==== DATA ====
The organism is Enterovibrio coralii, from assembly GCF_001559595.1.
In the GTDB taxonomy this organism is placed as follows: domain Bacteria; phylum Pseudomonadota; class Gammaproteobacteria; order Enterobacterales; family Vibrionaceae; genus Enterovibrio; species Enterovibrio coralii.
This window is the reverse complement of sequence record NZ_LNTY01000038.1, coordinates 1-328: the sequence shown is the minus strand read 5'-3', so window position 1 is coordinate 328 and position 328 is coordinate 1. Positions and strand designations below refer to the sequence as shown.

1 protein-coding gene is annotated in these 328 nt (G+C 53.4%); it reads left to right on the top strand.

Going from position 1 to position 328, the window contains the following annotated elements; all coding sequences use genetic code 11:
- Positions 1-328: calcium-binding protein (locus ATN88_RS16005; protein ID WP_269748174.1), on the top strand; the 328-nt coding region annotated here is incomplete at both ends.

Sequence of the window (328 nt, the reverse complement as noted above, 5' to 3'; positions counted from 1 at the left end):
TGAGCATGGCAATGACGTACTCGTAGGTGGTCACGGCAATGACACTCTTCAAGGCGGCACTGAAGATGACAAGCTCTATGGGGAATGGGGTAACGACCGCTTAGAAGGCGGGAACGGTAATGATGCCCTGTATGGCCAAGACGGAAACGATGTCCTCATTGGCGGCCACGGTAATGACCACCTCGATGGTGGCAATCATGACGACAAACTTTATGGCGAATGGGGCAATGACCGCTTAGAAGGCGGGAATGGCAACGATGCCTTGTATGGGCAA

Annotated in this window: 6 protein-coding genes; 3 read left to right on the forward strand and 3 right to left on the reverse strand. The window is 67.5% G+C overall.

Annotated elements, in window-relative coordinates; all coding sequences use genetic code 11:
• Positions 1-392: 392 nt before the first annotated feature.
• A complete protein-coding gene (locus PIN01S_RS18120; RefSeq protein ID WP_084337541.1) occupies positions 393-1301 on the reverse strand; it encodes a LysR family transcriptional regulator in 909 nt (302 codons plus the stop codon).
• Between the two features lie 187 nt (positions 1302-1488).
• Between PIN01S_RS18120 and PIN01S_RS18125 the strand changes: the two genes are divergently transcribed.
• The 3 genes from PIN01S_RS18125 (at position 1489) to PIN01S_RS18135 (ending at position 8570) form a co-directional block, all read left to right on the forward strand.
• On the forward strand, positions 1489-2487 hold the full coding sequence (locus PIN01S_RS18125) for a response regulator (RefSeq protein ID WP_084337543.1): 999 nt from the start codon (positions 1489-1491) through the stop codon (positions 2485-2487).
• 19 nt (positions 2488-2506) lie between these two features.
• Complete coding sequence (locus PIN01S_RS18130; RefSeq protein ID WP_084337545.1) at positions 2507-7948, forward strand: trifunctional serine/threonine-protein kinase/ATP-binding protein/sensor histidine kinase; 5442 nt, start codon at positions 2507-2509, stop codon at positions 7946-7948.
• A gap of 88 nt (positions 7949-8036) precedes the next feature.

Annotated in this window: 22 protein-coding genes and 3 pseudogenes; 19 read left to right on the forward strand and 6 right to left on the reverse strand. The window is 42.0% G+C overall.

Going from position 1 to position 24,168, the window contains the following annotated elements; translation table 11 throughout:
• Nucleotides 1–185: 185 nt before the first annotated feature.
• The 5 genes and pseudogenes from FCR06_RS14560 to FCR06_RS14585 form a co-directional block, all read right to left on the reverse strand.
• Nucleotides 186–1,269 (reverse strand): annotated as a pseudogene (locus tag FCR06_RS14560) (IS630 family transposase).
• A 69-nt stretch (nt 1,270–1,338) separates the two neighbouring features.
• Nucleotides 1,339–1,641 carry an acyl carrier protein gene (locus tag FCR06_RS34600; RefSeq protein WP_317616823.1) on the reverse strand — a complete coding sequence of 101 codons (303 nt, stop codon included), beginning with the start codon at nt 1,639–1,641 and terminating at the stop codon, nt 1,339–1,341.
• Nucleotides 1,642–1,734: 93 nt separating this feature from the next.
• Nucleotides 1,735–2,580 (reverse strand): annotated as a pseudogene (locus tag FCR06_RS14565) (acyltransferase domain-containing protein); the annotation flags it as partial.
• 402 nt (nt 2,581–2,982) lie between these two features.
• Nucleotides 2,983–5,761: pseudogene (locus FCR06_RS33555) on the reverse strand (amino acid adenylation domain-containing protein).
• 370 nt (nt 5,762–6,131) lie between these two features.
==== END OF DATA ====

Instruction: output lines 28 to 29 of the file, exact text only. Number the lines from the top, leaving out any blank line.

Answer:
• Nucleotides 1,735–2,580 (reverse strand): annotated as a pseudogene (locus tag FCR06_RS14565) (acyltransferase domain-containing protein); the annotation flags it as partial.
• 402 nt (nt 2,581–2,982) lie between these two features.